I agree, that's very rude. If you act like this to every higher rated player, none of them will want to play you anymore, and you will find it difficult to get better without playing stronger opponents regularly.
Oh, please. Sometimes I think chess players are going to murder others over resignation point. They think it's a life or death issue. It's disgusting. So a person dragged a game out and made you spend more time than you personally wanted to -- let him live.
I don't think anyone is advocating murder here, unless you count not giving a rematch as murdering
Rude? Maybe. But if I understand chess etiquette, the OP's opponent had already been equally rude by asking for a resignation; arguably, he deserved no better by way of response. So given the circumstances, I'm not inclined to consider him terribly wronged.
Some people have strong opinions about it. Not everyone can be as laid back and indifferent about resigning as you elubas
I don't know why, but these kind of posts (the OP) bug me for some reason. Are you playing on because you can learn something? Because the result is still in doubt to you? If that's your reason, then fine, play on. But if you're wasting time because you're hoping for a 1 in a million chance blunder then that's annoying to me. If you're a beginner you get a free pass because the result is probably in doubt to you, and you can probably learn something. Otherwise I'm not so sure it's correct.
We hope for one in ten blunders, or one in a hundred, one in a million is just one more hope. I personally don't see how it is unpleasant to finish off, say, an endgame a queen up. I have total control, a very easy time controlling my opponent's threats, and so really the win should be pretty smooth sailing. The only complaint someone could make is, well, that they have to actually go through the process of doing something "that they know they can definitely do as long as they're focused."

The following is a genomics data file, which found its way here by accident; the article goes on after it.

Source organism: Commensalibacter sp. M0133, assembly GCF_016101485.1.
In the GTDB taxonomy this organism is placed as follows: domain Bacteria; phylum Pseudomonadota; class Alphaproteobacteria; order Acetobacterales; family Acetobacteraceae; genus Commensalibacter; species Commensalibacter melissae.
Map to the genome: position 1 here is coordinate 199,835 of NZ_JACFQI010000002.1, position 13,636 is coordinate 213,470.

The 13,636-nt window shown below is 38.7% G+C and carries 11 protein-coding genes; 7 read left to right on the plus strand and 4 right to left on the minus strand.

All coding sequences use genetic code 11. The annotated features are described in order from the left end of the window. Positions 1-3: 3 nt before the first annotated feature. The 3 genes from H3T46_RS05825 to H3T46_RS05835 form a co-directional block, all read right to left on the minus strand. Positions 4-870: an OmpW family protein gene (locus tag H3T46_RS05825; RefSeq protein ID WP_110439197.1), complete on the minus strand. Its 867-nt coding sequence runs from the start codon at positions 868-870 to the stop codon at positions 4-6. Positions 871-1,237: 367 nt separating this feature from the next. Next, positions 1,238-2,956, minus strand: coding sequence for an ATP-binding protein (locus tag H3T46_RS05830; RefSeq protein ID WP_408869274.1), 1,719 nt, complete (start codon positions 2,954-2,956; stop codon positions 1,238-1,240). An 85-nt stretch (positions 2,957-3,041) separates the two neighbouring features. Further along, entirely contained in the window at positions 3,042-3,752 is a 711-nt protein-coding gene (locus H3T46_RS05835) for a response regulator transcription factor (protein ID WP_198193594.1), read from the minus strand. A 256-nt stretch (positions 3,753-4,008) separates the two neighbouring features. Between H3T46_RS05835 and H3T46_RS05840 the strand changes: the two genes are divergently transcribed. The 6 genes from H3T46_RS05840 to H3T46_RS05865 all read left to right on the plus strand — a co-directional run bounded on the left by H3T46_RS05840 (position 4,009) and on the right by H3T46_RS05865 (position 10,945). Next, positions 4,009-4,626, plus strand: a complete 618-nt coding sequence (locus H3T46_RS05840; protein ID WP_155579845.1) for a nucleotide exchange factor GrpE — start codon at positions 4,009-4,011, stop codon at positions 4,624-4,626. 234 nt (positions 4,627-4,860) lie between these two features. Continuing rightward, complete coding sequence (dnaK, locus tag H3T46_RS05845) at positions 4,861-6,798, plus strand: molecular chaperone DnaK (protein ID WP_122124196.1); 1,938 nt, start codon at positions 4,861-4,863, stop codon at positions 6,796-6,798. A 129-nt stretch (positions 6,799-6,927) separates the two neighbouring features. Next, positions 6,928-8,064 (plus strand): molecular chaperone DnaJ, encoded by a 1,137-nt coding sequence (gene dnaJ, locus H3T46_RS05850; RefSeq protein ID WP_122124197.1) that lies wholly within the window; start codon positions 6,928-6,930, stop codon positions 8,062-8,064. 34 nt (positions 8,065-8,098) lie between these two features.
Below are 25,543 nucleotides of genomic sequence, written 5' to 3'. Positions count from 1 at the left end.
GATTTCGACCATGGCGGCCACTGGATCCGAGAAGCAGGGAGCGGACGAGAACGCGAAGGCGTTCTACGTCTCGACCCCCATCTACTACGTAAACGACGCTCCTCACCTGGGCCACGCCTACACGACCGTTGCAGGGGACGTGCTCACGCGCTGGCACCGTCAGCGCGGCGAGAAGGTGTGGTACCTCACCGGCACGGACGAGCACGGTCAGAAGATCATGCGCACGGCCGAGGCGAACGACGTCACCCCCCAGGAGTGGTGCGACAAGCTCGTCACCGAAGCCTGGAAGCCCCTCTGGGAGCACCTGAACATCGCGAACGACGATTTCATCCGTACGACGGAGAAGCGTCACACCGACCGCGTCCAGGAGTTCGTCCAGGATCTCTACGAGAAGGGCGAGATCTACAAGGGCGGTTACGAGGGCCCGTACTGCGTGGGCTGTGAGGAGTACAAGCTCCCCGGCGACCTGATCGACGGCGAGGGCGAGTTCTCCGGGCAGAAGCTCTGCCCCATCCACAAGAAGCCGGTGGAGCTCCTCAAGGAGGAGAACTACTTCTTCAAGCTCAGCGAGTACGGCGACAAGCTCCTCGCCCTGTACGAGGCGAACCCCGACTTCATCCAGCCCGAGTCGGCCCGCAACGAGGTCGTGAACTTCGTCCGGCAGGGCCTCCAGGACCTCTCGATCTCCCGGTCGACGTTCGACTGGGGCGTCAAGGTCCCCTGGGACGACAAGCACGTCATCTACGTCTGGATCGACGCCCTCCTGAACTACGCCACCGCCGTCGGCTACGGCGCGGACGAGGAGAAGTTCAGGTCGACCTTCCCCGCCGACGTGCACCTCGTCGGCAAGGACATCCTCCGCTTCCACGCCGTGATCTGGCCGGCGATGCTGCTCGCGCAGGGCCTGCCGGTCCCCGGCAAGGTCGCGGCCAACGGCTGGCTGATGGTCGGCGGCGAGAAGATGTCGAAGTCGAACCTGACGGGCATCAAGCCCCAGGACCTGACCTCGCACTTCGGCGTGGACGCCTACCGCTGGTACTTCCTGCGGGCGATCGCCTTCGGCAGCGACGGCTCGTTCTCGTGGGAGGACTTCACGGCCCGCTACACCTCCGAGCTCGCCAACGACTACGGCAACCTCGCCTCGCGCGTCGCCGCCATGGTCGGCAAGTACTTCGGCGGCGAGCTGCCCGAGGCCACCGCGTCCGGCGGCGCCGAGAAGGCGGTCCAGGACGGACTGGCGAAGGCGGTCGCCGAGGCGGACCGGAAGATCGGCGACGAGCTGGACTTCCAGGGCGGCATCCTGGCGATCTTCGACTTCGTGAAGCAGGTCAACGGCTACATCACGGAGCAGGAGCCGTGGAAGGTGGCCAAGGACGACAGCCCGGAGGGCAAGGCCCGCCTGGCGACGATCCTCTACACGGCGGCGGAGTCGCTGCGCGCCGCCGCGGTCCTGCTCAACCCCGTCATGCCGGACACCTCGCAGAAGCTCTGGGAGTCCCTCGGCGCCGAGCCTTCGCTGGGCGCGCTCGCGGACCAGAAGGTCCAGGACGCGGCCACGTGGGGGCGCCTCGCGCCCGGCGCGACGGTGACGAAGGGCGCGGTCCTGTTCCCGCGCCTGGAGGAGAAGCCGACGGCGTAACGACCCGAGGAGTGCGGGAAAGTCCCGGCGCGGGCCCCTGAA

Well, ok, if Carlsen were to hypothetically get a 3000 rating, way above everyone else, should we just give him the world championship "because we know he would win it, thus it's wasting his time to make him actually win it?" Well, no -- he can't be so lazy that he can just choose not to go through the process and expect to be world champ. If he didn't play in the world championship, I wouldn't look at him as a world champion, I would look at him for what he was: A person who would have been world champion if he played in it, but wasn't.
In CC chess, the time factor grows significantly -- but in OTB, what's the worst that could happen? An extra 30 minutes of play? Yes, I think the one in a million chance is worth that. Also, the intentions of the one playing on is important.
I have not been playing online here for very long, but I have already had several games in which my opponent was TOTALLY BUSTED but would not resign until the last possible moment. One went to checkmate.
Did I care? Not in the least. My curiosity was piqued, but that was about it. When it came time every day to make my moves, I just called that game or games up first, got the move out of the way quickly, and went on to games where I really had to think. I just cannot understand the ire people express in this forum about opponents not resigning. Where are you going? Overseas? Outer space? So you have to play a few more moves to win, big deal. Play them.
I have 12 games going at once all the time. There's always an interesting position on deck where I really have to buckle down and analyze. If the occasional boob doesn't realize he's busted, that's like a sunny morning in May to me--as opposed to most of my other games which are cold sleety February afternoons.
5/30/2016 - Tarjan - Karpov, 1976